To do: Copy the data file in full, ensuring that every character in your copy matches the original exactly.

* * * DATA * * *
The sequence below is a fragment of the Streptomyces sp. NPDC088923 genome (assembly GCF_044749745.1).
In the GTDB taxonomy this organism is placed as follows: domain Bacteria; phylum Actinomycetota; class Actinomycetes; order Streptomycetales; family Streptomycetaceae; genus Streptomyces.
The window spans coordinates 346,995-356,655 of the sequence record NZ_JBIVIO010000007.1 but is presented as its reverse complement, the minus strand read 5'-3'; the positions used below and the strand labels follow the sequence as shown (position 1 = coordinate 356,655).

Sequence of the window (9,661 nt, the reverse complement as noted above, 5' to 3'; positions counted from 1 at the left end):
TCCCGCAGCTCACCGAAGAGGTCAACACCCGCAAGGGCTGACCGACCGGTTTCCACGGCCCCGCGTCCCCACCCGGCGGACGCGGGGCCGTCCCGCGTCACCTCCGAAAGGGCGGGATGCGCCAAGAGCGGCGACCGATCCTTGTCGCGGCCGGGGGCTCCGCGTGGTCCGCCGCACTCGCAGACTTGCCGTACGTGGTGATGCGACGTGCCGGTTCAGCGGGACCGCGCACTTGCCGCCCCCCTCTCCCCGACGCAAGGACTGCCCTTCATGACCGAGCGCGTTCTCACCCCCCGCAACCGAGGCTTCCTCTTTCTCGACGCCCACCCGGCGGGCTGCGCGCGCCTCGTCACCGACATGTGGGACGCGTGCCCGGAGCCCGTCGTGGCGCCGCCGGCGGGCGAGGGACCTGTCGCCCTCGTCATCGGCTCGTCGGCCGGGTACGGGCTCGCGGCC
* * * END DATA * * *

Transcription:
The sequence below is a fragment of the Streptomyces sp. NPDC088923 genome (assembly GCF_044749745.1).
In the GTDB taxonomy this organism is placed as follows: domain Bacteria; phylum Actinomycetota; class Actinomycetes; order Streptomycetales; family Streptomycetaceae; genus Streptomyces.
The window spans coordinates 346,995-356,655 of the sequence record NZ_JBIVIO010000007.1 but is presented as its reverse complement, the minus strand read 5'-3'; the positions used below and the strand labels follow the sequence as shown (position 1 = coordinate 356,655).

Sequence of the window (9,661 nt, the reverse complement as noted above, 5' to 3'; positions counted from 1 at the left end):
TCCCGCAGCTCACCGAAGAGGTCAACACCCGCAAGGGCTGACCGACCGGTTTCCACGGCCCCGCGTCCCCACCCGGCGGACGCGGGGCCGTCCCGCGTCACCTCCGAAAGGGCGGGATGCGCCAAGAGCGGCGACCGATCCTTGTCGCGGCCGGGGGCTCCGCGTGGTCCGCCGCACTCGCAGACTTGCCGTACGTGGTGATGCGACGTGCCGGTTCAGCGGGACCGCGCACTTGCCGCCCCCCTCTCCCCGACGCAAGGACTGCCCTTCATGACCGAGCGCGTTCTCACCCCCCGCAACCGAGGCTTCCTCTTTCTCGACGCCCACCCGGCGGGCTGCGCGCGCCTCGTCACCGACATGTGGGACGCGTGCCCGGAGCCCGTCGTGGCGCCGCCGGCGGGCGAGGGACCTGTCGCCCTCGTCATCGGCTCGTCGGCCGGGTACGGGCTCGCGGCC